It was on May 15, that the Scottish Government declared a housing emergency - nearly a year after the first of ten local authorities beat them to the punch.

Argyll and Bute council was the first to make a symbolic statement in June 2023, stating that it was a "call to action" to tackle what it saw as a housing shortage.

And as The Herald today launches a major new series investigating Scotland's housing and homelessness emergency and just what needs to be done to end the crisis, it has emerged that the council has real concerns that is driving depopulation.

Argyll and Bute is the second-largest administrative area of any of the 32 Scottish councils and is home to some of Scotland's most beautiful rural and coastal areas and islands including a host of islands from Bute, Islay and Mull to Colonsay, Jura and Tiree.

A matter of months after the declaration the council launched two surveys asking for views on housing from the community and businesses, which revealed the depths of concerns.

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Having had hundreds of responses, the council found that 92% felt their communities were negatively impacted by the housing shortage with 68% believing young people were leaving due to a lack of housing opportunities.

Some 75% of employers said a shortage of housing was a barrier to recruiting or retaining staff and 70% felt people moving into communities were pricing local people out of the market.

A further study commissioned by the council on the response to the emergency seen by The Herald details the full extent of the concerns over the crisis.

It found that two in three households believed that young people are leaving their communities due to a lack of housing with the working age population projected to drop by almost 30% by 2028.

While it has recorded the highest level of second home ownership in the country just one in four can afford the average house price which was in 2022/23 was £219,000.

Some 15% of the area's existing housing stock was not being uses as a main residence, with 4.4% empty homes, 5.9% second homes and 4.9% shot term lets.

It found half of households in the area could not afford to access the housing market with 43% of sales to households from outwith the area.

And there were 3,290 people on housing waiting lists last year, an 8% rise in just one year.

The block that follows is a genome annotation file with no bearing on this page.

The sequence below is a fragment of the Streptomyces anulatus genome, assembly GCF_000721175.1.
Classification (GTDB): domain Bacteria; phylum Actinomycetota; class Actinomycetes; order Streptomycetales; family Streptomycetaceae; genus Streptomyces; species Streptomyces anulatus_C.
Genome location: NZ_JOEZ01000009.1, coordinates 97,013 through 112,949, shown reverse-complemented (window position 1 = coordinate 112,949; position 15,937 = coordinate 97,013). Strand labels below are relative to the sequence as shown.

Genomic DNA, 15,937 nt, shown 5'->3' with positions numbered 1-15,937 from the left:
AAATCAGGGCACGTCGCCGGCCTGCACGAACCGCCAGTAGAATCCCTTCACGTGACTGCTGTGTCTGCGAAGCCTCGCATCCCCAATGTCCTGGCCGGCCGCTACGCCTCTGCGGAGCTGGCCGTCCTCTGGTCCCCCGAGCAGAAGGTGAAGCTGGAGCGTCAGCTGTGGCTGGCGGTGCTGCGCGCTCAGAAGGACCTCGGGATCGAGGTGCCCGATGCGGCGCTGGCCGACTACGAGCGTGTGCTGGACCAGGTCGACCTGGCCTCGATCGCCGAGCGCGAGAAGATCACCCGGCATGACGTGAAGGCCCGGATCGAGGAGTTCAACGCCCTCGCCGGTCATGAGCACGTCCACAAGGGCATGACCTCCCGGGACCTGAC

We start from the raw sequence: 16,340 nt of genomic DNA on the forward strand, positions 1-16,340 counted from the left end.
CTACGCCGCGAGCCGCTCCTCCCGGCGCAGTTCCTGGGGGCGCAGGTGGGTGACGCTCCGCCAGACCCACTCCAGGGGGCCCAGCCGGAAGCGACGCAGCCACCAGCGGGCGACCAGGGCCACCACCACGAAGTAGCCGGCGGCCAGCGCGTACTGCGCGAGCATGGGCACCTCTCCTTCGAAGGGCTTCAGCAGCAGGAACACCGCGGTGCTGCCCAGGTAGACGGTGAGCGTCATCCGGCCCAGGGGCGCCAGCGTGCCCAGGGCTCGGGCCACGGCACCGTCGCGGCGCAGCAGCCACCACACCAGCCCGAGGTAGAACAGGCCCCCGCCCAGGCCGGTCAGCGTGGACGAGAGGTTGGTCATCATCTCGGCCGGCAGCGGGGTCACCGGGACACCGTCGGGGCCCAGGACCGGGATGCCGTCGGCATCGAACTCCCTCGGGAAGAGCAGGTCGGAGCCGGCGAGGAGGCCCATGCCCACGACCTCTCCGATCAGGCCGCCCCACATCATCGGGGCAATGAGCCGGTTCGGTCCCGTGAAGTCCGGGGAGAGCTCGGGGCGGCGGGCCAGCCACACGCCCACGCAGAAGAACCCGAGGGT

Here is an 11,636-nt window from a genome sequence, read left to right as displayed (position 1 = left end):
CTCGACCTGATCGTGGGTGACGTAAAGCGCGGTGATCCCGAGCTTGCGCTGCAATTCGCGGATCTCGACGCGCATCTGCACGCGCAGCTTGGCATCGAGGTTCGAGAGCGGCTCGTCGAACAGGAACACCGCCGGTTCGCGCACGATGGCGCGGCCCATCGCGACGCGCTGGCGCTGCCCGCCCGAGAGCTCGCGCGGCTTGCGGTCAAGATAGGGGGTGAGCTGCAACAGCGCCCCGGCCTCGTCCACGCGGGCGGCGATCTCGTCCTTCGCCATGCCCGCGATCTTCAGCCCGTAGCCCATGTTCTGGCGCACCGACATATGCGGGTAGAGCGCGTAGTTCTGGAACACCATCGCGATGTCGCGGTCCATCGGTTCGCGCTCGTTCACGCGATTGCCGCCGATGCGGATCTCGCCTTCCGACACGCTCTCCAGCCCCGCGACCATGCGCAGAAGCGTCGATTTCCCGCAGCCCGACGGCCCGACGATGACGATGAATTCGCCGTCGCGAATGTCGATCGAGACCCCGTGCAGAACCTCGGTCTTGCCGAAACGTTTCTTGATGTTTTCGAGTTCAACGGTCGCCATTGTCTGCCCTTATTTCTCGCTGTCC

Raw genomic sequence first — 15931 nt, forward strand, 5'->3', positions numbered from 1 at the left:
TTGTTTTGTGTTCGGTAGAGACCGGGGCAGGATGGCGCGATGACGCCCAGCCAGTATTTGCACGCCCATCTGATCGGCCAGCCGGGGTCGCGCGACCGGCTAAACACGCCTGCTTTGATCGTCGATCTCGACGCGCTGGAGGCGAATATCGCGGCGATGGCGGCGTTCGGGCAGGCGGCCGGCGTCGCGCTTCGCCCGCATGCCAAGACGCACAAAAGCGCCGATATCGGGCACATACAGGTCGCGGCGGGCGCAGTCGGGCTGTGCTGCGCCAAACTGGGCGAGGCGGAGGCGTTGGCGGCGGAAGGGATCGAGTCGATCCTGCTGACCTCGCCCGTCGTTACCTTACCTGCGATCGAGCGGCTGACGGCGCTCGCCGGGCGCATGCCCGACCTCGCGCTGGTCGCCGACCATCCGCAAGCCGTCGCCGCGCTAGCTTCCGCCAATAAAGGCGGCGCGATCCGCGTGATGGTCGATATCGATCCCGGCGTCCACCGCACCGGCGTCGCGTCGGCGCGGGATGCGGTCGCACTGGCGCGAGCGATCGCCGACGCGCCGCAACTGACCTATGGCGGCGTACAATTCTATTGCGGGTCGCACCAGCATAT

And it discovered that for the first time in two decades, the private rented sector was shrinking.

There were some six applicants for every available social let in the area, rising to ten in Coll and Tiree, according to an analysis in February, this year.

Tiree  (Image: YouTube)

Their initial surveys also raised concerns that 68% felt local services like GP surgeries, schools and shops had a shortage of people to do essential jobs due to lack of housing. Some 46% said there were not enough homes to buy and 43% said there were not enough quality private rented properties.

There was no shortage of suggested solutions.

Some 66% said there was a need to build more homes for social rent, 64% called for a cut in the number of second homes and short term lets and 62% said more low cost homes should be provided for rent or sale.

And 55% said that the council should ensure that local people have priority for homes on the market, not people moving into the area.

The council has agreed a to levy a tax on second homes, meaning owners now have to pay double from April 1.

From today, our series put together by our team of reporters will deep dive into the true extent of the crisis, going beyond just the politics to dig into the facts and figures, get the views of the experts and those affected by the crisis.

We will examine how many actually are needing help to the state of play regarding the building of necessary homes across the country.

We will reveal the depth of the reliance on temporary halfway house accommodation because of a lack of permanent, settled houses.

It will feature expert comment, opinion and analysis of the issues.

There will be an examination of the impact on rural areas and how the insecure housing situation is affecting children's education and people's health.

In today's coverage we reveal how a surge of Scots children equivalent to the population of St Andrews were being declared as homeless last year in a national housing scandal which has prompted a host of experts and anti-poverty campaigners to demand immediate action.

We tell how a mother who lost her son in temporary accommodation has called for action to end the "dumping" of homeless people in unsuitable accommodation.

And we reveal the cost of that "dumping" across Scotland amidst cuts amounting to hundreds of millions of pounds to the Scottish Government's affordable homes budget.

Joining Argyll and Bute Council in making emergency declarations was Edinburgh, Glasgow City in November last year followed by Fife, West Dunbartonshire, Scottish Borders, West Lothian and South Lanarkshire, Angus and Dumfries and Galloway.

The SNP supported a Scottish Parliament vote declaring a nationwide housing emergency as opposition MSPs pushed for a coherent plan to address the situation.

Scottish Labour tabled the motion which made the declaration with the Government submitting an amendment accepting issues in the sector.

With the Bute House Agreement having collapsed the previous month, this was the first vote for the Scottish Government they risked losing without the support of the Greens.

But social justice secretary Shirley-Anne Somerville took aim at the UK Government, claiming increased inflation, Brexit and the 9% cut to the capital block grant had all substantially contributed to the current housing situation.

Subscribe to The Herald to read the series in full this week.